FAQ of legal process servers
- Who uses process servers?
- What is service of legal process?
- Who is allowed to serve civil process?
- What does a civil process server do?
- How much does service of process cost?
- How can I send the court paper to the process server?
- How long does it take to get papers served?
- Where can defendants be served?
- What if the party named in my lawsuit can’t be found?
- Will a process server file proof of service with the court?
- Do I really need a process server?
- What if the person refuses to accept the papers?
- Does a process server need to be licensed in Minnesota?
- What is an Affidavit of Personal Service?
Who uses process servers?
- Attorneys, law firms, paralegals and legal professionals
- Banks, credit unions, mortgage lenders
- Small business and corporations
- Revenue recovery agents, debt collection agencies
- General public, pro se clients
- Government offices
- Private investigators, other process servers
- Landlords, property management
Anyone that has filed a lawsuit needs a process server to serve the other party notice. The Constitution requires that no defendant be deprived of life, liberty or property without due process of the law. Service of process is an important part of due process. Process servers perform the important function of protecting a defendants’ rights.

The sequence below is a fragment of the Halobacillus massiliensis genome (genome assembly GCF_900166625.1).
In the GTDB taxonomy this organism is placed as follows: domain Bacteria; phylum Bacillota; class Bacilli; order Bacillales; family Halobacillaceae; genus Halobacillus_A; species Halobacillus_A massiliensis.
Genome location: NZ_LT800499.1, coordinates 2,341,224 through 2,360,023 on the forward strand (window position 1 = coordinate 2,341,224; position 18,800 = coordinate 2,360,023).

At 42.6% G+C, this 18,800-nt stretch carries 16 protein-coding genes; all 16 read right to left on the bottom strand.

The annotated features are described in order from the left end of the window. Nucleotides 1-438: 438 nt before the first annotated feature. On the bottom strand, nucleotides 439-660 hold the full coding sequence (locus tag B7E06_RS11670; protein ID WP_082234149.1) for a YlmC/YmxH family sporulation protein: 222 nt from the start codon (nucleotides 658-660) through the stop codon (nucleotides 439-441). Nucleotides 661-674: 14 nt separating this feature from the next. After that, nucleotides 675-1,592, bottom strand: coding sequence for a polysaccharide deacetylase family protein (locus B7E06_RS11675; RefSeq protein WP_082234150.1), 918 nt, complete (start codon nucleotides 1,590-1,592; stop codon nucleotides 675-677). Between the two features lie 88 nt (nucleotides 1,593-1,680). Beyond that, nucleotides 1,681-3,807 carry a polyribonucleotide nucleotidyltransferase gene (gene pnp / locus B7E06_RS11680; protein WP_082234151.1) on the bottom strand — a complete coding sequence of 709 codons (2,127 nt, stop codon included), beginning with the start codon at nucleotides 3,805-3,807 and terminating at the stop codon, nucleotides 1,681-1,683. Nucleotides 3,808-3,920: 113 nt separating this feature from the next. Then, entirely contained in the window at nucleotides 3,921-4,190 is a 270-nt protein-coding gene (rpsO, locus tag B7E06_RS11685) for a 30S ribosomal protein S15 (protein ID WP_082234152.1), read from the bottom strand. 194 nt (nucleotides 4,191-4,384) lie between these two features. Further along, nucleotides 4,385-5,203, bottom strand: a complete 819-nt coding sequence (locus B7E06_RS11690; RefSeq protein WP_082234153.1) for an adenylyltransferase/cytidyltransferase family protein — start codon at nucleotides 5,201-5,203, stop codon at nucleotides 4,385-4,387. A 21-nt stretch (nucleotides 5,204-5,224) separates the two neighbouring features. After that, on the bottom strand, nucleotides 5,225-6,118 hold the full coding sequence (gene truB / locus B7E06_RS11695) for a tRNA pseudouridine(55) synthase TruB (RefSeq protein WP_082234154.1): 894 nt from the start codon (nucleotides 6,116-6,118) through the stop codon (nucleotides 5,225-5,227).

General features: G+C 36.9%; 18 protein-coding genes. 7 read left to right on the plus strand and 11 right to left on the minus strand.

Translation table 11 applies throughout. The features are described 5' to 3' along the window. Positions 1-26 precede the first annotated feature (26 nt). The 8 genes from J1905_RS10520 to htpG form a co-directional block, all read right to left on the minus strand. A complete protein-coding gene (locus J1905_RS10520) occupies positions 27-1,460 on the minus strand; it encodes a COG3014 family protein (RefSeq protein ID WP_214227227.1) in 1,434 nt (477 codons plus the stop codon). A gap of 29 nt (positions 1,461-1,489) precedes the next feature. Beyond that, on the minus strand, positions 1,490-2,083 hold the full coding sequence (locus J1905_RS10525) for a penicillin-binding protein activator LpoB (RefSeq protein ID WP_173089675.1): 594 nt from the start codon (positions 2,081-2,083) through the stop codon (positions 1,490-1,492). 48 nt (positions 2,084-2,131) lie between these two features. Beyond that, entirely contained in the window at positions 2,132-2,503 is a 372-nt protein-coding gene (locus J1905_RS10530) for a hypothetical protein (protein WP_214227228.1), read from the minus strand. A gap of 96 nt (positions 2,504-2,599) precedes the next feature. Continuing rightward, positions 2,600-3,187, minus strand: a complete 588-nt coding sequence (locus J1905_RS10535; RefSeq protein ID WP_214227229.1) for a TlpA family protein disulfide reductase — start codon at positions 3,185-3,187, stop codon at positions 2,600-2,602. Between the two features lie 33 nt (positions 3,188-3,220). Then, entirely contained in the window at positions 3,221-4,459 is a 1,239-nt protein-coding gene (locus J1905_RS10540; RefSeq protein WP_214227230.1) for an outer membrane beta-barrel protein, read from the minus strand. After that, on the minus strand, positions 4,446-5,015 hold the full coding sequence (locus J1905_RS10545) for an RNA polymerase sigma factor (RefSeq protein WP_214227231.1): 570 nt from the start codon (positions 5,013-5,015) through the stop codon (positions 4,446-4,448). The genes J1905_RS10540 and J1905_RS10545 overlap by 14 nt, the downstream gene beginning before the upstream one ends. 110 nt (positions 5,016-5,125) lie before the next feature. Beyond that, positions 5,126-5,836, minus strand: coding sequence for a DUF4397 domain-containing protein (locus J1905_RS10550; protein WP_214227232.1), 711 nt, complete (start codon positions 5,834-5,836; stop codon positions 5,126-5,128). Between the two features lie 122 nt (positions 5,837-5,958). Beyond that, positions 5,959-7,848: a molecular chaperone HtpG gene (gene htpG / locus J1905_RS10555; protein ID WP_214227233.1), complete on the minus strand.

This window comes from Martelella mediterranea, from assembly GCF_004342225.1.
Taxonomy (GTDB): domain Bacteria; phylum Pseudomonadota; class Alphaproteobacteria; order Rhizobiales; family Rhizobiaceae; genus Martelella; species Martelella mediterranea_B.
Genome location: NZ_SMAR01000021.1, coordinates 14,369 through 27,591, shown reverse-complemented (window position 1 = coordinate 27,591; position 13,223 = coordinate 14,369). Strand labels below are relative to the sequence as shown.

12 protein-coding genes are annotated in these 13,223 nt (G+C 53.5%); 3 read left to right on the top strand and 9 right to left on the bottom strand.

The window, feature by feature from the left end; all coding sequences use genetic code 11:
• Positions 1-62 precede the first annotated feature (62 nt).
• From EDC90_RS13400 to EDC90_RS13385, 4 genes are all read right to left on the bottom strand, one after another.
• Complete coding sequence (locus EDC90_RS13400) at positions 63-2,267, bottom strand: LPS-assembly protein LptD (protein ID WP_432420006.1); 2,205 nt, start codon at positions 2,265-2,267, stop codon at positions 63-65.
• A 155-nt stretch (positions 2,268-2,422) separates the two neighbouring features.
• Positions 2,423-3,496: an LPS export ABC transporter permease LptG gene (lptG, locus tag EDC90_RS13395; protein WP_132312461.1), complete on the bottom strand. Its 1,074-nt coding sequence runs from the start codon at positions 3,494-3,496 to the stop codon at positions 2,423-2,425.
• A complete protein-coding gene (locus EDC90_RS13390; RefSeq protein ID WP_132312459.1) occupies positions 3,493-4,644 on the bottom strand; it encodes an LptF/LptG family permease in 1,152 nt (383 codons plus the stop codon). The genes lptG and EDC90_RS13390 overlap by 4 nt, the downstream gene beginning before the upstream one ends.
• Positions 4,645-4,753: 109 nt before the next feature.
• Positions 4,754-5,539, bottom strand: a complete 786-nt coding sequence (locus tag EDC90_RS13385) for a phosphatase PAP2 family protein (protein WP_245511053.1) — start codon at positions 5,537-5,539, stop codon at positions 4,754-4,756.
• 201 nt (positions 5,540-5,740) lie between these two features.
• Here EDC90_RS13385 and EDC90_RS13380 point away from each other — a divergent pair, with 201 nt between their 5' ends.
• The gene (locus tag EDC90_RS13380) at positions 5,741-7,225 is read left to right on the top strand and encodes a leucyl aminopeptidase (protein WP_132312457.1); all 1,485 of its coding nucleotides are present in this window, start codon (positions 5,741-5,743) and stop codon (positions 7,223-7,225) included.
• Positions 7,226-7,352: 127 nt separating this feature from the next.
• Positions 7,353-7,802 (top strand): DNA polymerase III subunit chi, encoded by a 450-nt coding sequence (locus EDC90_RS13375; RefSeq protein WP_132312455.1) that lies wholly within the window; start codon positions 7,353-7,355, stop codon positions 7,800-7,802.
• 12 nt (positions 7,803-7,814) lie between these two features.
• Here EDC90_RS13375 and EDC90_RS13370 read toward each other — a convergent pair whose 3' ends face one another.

What is service of legal process?
All states abide by a legal procedure requires that each party named in a case will be notified if actions are taken against them in a court of law. Service of process is an essential and mandatory aspect of Due Process. This ensures the parties rights are protected and is a cornerstone of our nations courts. Rules of civil procedure vary from state to state. You should visit the State Rules of Civil Procedure section to learn more about service of process in your state.
A defendant/respondent is required to be notified of any and all legal actions being taken against them and court proceedings in which they are named or involve them through the delivery of civil or criminal documents referred to as service of legal process such as summons, complaints, a subpoena to testify as a witness or produce documents, an order to show cause, child custody orders etc.